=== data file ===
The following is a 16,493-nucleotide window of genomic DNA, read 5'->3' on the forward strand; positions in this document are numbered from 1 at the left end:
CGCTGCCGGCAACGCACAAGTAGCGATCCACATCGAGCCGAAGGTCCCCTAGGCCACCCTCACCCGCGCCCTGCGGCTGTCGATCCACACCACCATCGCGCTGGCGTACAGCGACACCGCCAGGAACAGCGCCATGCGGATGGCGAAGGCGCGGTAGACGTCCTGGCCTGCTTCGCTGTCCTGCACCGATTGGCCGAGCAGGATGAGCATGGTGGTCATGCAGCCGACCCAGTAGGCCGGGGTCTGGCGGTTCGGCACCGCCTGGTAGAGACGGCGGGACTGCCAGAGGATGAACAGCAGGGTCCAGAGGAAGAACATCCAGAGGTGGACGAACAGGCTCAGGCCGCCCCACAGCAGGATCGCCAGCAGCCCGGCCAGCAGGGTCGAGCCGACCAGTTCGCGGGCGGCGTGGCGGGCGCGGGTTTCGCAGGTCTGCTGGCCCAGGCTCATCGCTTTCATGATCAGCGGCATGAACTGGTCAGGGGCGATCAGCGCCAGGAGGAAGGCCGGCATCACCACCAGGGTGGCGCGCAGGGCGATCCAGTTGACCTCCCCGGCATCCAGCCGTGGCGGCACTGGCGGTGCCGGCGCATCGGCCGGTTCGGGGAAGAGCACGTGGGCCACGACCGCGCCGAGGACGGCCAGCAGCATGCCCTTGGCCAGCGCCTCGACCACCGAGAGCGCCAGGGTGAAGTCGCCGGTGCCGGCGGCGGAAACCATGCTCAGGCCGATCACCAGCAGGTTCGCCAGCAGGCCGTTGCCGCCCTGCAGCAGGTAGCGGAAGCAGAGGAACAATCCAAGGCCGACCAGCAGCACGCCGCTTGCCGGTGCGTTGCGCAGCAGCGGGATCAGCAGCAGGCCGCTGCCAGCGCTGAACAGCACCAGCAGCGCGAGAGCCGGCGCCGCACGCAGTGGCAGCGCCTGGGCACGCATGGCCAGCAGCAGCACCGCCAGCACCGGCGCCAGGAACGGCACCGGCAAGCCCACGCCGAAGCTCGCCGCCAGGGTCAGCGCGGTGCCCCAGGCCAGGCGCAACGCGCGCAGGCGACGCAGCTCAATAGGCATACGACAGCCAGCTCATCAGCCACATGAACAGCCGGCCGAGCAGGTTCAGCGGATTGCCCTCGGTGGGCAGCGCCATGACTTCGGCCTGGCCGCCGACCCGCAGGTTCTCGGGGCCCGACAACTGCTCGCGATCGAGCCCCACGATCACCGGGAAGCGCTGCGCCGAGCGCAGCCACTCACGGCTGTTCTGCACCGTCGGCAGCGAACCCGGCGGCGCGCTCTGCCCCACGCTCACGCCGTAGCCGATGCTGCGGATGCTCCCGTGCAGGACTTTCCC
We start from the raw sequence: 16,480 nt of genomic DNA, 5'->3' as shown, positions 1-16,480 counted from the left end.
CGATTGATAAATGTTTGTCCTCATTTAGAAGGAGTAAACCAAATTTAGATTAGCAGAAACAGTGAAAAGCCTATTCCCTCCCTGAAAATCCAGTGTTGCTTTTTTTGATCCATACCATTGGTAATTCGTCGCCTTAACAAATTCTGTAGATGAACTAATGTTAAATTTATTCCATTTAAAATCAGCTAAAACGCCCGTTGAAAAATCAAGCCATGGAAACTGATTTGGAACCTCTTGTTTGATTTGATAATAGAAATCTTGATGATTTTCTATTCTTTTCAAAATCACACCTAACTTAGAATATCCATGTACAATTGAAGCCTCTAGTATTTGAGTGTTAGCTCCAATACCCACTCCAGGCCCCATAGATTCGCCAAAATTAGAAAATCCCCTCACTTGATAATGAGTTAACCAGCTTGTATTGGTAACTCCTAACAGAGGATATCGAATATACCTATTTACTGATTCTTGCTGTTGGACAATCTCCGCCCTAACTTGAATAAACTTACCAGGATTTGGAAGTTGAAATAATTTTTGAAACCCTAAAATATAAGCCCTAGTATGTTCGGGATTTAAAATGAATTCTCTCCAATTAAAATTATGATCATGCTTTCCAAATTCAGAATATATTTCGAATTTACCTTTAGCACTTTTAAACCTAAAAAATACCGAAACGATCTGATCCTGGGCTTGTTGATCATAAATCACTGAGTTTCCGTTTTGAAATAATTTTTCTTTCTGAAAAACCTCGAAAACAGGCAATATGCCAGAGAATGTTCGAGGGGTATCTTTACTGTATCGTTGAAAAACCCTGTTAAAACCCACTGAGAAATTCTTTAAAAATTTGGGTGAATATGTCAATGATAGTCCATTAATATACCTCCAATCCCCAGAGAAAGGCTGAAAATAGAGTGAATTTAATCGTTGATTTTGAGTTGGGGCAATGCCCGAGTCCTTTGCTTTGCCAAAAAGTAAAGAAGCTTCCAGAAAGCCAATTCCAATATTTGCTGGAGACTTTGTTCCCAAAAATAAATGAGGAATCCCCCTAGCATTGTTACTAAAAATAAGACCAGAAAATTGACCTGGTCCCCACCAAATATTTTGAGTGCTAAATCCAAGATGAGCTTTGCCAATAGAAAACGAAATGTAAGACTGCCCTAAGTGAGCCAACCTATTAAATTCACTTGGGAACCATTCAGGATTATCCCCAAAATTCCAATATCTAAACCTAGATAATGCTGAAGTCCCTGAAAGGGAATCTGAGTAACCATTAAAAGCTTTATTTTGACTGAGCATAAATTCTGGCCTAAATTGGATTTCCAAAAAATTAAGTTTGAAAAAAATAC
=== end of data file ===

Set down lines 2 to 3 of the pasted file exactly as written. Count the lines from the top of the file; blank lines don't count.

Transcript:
CGCTGCCGGCAACGCACAAGTAGCGATCCACATCGAGCCGAAGGTCCCCTAGGCCACCCTCACCCGCGCCCTGCGGCTGTCGATCCACACCACCATCGCGCTGGCGTACAGCGACACCGCCAGGAACAGCGCCATGCGGATGGCGAAGGCGCGGTAGACGTCCTGGCCTGCTTCGCTGTCCTGCACCGATTGGCCGAGCAGGATGAGCATGGTGGTCATGCAGCCGACCCAGTAGGCCGGGGTCTGGCGGTTCGGCACCGCCTGGTAGAGACGGCGGGACTGCCAGAGGATGAACAGCAGGGTCCAGAGGAAGAACATCCAGAGGTGGACGAACAGGCTCAGGCCGCCCCACAGCAGGATCGCCAGCAGCCCGGCCAGCAGGGTCGAGCCGACCAGTTCGCGGGCGGCGTGGCGGGCGCGGGTTTCGCAGGTCTGCTGGCCCAGGCTCATCGCTTTCATGATCAGCGGCATGAACTGGTCAGGGGCGATCAGCGCCAGGAGGAAGGCCGGCATCACCACCAGGGTGGCGCGCAGGGCGATCCAGTTGACCTCCCCGGCATCCAGCCGTGGCGGCACTGGCGGTGCCGGCGCATCGGCCGGTTCGGGGAAGAGCACGTGGGCCACGACCGCGCCGAGGACGGCCAGCAGCATGCCCTTGGCCAGCGCCTCGACCACCGAGAGCGCCAGGGTGAAGTCGCCGGTGCCGGCGGCGGAAACCATGCTCAGGCCGATCACCAGCAGGTTCGCCAGCAGGCCGTTGCCGCCCTGCAGCAGGTAGCGGAAGCAGAGGAACAATCCAAGGCCGACCAGCAGCACGCCGCTTGCCGGTGCGTTGCGCAGCAGCGGGATCAGCAGCAGGCCGCTGCCAGCGCTGAACAGCACCAGCAGCGCGAGAGCCGGCGCCGCACGCAGTGGCAGCGCCTGGGCACGCATGGCCAGCAGCAGCACCGCCAGCACCGGCGCCAGGAACGGCACCGGCAAGCCCACGCCGAAGCTCGCCGCCAGGGTCAGCGCGGTGCCCCAGGCCAGGCGCAACGCGCGCAGGCGACGCAGCTCAATAGGCATACGACAGCCAGCTCATCAGCCACATGAACAGCCGGCCGAGCAGGTTCAGCGGATTGCCCTCGGTGGGCAGCGCCATGACTTCGGCCTGGCCGCCGACCCGCAGGTTCTCGGGGCCCGACAACTGCTCGCGATCGAGCCCCACGATCACCGGGAAGCGCTGCGCCGAGCGCAGCCACTCACGGCTGTTCTGCACCGTCGGCAGCGAACCCGGCGGCGCGCTCTGCCCCACGCTCACGCCGTAGCCGATGCTGCGGATGCTCCCGTGCAGGACTTTCCC
We start from the raw sequence: 16,480 nt of genomic DNA, 5'->3' as shown, positions 1-16,480 counted from the left end.